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K-State Agronomy eUpdates

Department of Agronomy

Kansas State University

1712 Claflin Rd.

2004 Throckmorton PSC

Manhatan, KS 66506

785-532-6101

agronomy@ksu.edu

Extension Agronomy

Comparative Vegetation Condition Report: June 10 - 23

K-State’s Ecology and Agriculture Spatial Analysis Laboratory (EASAL) produces weekly Vegetation Condition Report maps. These maps can be a valuable tool for making crop selection and marketing decisions.

Two short videos of Dr. Kevin Price explaining the development of these maps can be viewed on YouTube at:
http://www.youtube.com/watch?v=CRP3Y5NIggw
http://www.youtube.com/watch?v=tUdOK94efxc

The objective of these reports is to provide users with a means of assessing the relative condition of crops and grassland. The maps can be used to assess current plant growth rates, as well as comparisons to the previous year and relative to the 25-year average. The report is used by individual farmers and ranchers, the commodities market, and political leaders for assessing factors such as production potential and drought impact across their state.

NOTE TO READERS: The maps below represent a subset of the maps available from the EASAL group. If you’d like digital copies of the entire map series please contact Nan An at nanan@ksu.edu and we can place you on our email list to receive the entire dataset each week as they are produced. The maps are normally first available on Wednesday of each week, unless there is a delay in the posting of the data by EROS Data Center where we obtain the raw data used to make the maps. These maps are provided for free as a service of the Department of Agronomy and K-State Research and Extension.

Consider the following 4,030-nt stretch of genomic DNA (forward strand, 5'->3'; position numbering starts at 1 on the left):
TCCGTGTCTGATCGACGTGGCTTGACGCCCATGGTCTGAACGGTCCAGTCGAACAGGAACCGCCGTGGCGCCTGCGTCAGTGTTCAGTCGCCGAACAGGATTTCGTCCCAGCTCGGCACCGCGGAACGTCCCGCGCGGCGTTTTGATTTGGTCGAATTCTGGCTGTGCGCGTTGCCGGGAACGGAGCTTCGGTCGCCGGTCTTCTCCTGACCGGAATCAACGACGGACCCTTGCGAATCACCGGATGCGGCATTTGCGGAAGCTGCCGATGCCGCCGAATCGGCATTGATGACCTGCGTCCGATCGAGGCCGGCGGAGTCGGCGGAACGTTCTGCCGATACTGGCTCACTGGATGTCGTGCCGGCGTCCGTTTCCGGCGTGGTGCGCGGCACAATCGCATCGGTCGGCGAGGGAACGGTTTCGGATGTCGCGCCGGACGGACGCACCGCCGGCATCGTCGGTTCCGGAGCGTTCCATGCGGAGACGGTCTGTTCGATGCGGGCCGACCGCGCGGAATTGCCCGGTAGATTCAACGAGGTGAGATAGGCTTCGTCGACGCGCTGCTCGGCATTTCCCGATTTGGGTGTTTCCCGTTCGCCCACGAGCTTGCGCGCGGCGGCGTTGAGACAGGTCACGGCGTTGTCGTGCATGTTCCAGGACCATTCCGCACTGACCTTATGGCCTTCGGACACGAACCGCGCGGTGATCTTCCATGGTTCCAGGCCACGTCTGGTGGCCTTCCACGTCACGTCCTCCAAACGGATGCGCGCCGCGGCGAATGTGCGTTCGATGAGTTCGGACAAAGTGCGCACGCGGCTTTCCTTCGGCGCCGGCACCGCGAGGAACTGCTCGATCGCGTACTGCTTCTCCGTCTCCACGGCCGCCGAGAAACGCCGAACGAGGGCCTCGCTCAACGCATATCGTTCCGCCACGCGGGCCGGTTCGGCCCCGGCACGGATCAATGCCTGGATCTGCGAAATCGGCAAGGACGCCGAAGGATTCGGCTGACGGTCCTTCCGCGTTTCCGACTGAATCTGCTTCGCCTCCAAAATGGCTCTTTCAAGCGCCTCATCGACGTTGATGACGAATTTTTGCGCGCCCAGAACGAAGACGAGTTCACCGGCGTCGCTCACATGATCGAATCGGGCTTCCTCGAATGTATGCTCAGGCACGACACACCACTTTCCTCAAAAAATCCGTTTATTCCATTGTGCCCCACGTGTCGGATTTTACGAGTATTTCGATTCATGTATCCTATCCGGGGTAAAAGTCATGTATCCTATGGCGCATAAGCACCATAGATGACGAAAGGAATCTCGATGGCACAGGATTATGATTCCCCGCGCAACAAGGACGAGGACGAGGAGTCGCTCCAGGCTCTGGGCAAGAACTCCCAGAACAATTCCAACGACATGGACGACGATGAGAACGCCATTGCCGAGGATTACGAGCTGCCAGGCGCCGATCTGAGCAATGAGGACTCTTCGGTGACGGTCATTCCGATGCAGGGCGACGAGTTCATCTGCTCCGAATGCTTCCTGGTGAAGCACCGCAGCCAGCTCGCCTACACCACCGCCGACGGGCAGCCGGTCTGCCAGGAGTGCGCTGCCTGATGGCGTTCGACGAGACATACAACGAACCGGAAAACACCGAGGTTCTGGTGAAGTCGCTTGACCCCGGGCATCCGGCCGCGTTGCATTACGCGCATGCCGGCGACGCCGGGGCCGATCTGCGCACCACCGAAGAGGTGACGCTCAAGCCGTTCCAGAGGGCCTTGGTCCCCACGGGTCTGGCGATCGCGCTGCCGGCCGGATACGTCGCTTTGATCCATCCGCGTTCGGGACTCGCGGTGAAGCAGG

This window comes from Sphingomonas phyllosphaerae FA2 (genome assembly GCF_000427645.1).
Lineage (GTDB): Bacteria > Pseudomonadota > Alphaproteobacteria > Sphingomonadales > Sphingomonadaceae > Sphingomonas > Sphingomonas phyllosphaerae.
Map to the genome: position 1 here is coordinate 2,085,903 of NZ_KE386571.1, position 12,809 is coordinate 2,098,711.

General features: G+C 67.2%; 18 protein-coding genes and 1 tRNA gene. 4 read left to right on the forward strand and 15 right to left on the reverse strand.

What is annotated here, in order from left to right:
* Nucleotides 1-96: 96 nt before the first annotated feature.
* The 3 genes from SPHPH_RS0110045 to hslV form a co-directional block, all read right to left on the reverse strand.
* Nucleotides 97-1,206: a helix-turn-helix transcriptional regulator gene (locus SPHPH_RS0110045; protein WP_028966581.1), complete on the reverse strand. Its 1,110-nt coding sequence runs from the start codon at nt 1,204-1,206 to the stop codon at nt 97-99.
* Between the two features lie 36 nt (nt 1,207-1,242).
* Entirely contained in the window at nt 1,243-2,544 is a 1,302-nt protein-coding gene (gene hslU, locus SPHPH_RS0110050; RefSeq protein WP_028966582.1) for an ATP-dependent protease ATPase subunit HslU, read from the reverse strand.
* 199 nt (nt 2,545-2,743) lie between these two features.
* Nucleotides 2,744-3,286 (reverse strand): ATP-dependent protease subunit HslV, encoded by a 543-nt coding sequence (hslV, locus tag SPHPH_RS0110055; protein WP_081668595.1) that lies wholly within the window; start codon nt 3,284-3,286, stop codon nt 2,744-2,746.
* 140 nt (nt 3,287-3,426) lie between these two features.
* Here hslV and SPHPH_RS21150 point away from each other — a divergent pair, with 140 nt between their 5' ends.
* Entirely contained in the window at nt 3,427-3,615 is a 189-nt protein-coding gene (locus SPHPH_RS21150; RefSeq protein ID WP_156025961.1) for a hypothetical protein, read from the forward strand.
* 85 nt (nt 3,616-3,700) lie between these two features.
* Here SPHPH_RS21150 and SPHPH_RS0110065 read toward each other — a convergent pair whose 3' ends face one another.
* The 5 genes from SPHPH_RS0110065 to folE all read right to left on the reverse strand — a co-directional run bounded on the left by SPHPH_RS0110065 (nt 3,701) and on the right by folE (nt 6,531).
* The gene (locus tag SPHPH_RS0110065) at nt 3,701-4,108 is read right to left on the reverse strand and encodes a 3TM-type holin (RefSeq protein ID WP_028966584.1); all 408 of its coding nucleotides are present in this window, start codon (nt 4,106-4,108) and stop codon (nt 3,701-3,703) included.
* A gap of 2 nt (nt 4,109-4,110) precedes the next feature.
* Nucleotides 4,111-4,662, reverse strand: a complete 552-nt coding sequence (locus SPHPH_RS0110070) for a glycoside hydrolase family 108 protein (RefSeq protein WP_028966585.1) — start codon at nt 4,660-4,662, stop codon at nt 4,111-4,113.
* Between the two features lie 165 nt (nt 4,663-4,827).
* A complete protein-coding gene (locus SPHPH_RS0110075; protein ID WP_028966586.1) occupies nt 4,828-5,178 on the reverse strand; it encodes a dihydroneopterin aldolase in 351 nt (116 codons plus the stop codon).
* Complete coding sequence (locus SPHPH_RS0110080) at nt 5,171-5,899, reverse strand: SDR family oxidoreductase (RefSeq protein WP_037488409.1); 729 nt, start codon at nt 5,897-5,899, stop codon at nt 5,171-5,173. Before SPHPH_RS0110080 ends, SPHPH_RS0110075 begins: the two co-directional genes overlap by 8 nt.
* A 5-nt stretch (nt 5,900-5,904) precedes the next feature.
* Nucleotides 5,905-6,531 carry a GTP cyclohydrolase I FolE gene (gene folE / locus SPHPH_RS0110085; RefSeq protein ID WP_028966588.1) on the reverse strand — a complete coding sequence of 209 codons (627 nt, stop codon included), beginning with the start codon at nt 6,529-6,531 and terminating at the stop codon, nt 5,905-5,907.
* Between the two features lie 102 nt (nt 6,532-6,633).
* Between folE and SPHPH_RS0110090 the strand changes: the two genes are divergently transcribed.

The maps in this issue of the newsletter show the current state of photosynthetic activity in Kansas, the Corn Belt, and the continental U.S., with comments from Mary Knapp, service climatologist:

 

Figure 1. The Vegetation Condition Report for Kansas for June 10 – 23 from K-State’s Ecology and Agriculture Spatial Analysis Laboratory shows that vegetative activity is high in the eastern third of the state, due primary to favorable temperatures and moisture. Increased biomass production can also be seen in the Central Division, particularly in Ellsworth, Saline, and McPherson counties, which have had some of the largest precipitation totals.

 

Figure 2. Compared to the previous year at this time for Kansas, the current Vegetation Condition Report for June 10 – 23 from K-State’s Ecology and Agriculture Spatial Analysis Laboratory shows that the extreme northeastern area of the state has seen the largest increase in photosynthetic activity. In the west, the increase in biomass production is particularly evident in northern Wallace County and northern Clark County. This increase does not necessarily mean good conditions, as can be seen in the following map, just better than last year.